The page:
Saturday, March 15, 2008

Star Craft II Zerk second look


"It’s official, and the zerglings are out of the bag. Following closely on the heals of yesterday’s zerg announcement, we’ve got more juicy details on the third faction in Starcraft 2. Like the Protoss and Terrans, the Zerg are a mix of familiarity and significant differences. While virtually all of the staple units remain intact, there are some new additions and changes to the tech tree which fundamentally alters the way the Zerg are played."

Units & Tech tree (values follow this format: minerals-gas-food-build time):

Drone 50-x-1-16

Overlord 100-x-x-25

Zergling 50-x-1-23 (comes in pairs) - Requires Spawing Pool

Roach 75-25-1-23 - Requires Roach Den

Hydralisk 100-50-2-23 - Hydralisk Den

Morph to Lurker 25-75-33 - Deep Warren (upgrade from Nydus Warren)

Nydus Worm 100-100-2-33 - Nydus Warren

Infestor 100-100-2-33 - Nydus Warren

Mutalisk 100-100-2-33 - Spire

Morph to Swarm Guadian - unknown

Corruptor 150-100-2-40 - Spire

Ultralisk 300-200-4-70 - Ultralisk Cavern

Queen Limit 1 - 150-x-x-25 - Spawning Pool.

The QueenThe most notable difference to the Zerg of Starcraft 2 when compared to the original Starcraft, is how creep, defenses, and the Queen work. To start with, the Queen is completely and radically different. She has a build limit of one, is available very early on in the tech tree, and is the primary means by which creep and defenses are built. She builds defenses and creep by laying eggs, much in the same way a Protoss drone initiates the warp in sequence of a building it wants to construct. First is the Creep Tumor, which is more like a Creep(y) Eyeball that is embedded in the ground and looks around frantically (possibly because that‘s what strange eyeballs do, but probably because it acts as a stealth detector (unfortunately we didn‘t have a chance to test this theory). The Creep Tumor has one function: extend the creep. It’s also stealth, which helps it survive since it’s so fragile and totally defenseless. The next thing the Zerg Queen can do is lay Zerg’s primary defense: the Swarm Cluster. This is basically a battery of tubes that launch suicidal bug-like things at approaching enemies. They are high DPS, but have very low health and a relatively limited range. The limited range, however, is by design. The Queen can also lay a Shrieker, which is a small tower that does what its name implies: goes mental and starts shrieking when there are nearby enemy units. What this is does is effectively extends the range of a Swarm Cluster to anywhere inside of that Shrieker’s radius. So by positioning the Shrieker carefully, a player can basically double the range of the Swarm Cluster (as it will attack as far as the opposite side of the Shrieker’s radius). This effectively means Zerg’s defenses have directional range, depending on the layout of the Shriekers. But wait, there’s more. The queen has features and abilities that makes it the closest thing to a hero unit that Starcraft has ever had. She’s also capable of “teleporting” around the creep to any building placed on it. So if she’s by your hatchery, and one of your expansions is under attack, you can instantly “warp” her near a building at that location. Unfortunately, we weren’t able to test whether the creep needs to be connected in order for it to work. The Queen can also give Zerg buildings defensive weapons in the form of four small bugs that fly around the top it, allowing it to attack nearby enemy units. She can also cast poison creep in a small area, and she can be evolved into larger and scarier versions as you climb the tech tree. While the Queen sounds like a Warcraft 3 hero, she’s not. She’s incredibly weak, and can’t level up through experience. Her role is mainly defensive, though we can expect to see her used in some creative cheese, Starcraft 2 style.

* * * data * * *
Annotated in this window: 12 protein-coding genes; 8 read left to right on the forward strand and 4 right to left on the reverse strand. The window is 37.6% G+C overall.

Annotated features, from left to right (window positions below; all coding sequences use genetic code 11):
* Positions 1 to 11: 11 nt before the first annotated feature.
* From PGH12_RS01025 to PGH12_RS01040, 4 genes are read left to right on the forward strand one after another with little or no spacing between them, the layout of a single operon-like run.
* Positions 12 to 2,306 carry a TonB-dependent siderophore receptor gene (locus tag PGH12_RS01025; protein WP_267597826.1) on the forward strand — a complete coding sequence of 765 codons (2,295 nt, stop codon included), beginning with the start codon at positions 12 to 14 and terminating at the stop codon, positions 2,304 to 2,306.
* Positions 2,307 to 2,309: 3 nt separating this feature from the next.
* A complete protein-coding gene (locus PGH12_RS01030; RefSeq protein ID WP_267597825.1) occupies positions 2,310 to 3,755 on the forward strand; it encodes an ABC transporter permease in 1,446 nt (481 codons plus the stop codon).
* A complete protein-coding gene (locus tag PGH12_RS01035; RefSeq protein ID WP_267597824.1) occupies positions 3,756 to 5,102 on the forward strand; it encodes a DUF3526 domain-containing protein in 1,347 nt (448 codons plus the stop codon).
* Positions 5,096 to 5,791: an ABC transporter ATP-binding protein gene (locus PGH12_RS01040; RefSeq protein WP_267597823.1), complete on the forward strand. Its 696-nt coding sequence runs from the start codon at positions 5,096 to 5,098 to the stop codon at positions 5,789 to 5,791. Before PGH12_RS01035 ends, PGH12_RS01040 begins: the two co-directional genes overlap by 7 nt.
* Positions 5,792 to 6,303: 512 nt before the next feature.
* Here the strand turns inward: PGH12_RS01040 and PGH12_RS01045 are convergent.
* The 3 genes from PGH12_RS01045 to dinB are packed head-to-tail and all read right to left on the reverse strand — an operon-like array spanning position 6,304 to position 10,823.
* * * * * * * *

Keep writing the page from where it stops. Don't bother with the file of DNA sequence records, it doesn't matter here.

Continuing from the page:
Other Gameplay NotesThere are some minor tweaks to the gameplay, not just for zerg, but also for all the factions. Unlike in Starcraft 1, where money wasn’t spent until the drone started morphing into the structure it was instructed to, the cost of a structure is now deducted immediately after the location of the structure is chosen. While minor, it’s one of many small changes made to make the gameplay a bit more accessible to casual players. The Zerg Tech tree has also undergone some changes. The Hydralisk den now requires a Lair in order to be built. To compensate, Roaches have effectively replaced the Hydralisk as the more advanced tier-1 (T1) unit. However, Roaches are not anti-air, which leaves Zerg without a mobile T1 anti-air unit. The tech tree, units, and their corresponding upgrades overall makes it a bit harder for Zerg to adapt on the fly as easily as it could in Starcraft 1. The lack of of a T1 anti-air unit means the only way to respond to air units is quick tech to Lair and then either Spire for Mutalisks, or Hydralisk Den for Hydralisks. Because of this, the tech tree has not been locked down yet. Dustin Browder still wants to play around with moving Banelings to T2, and Hydralisks back down to T1. This is of course all part of Blizzard’s obsessive compulsive desire to test, re-test, and test again to get a proper feel about which option is the best to go with.

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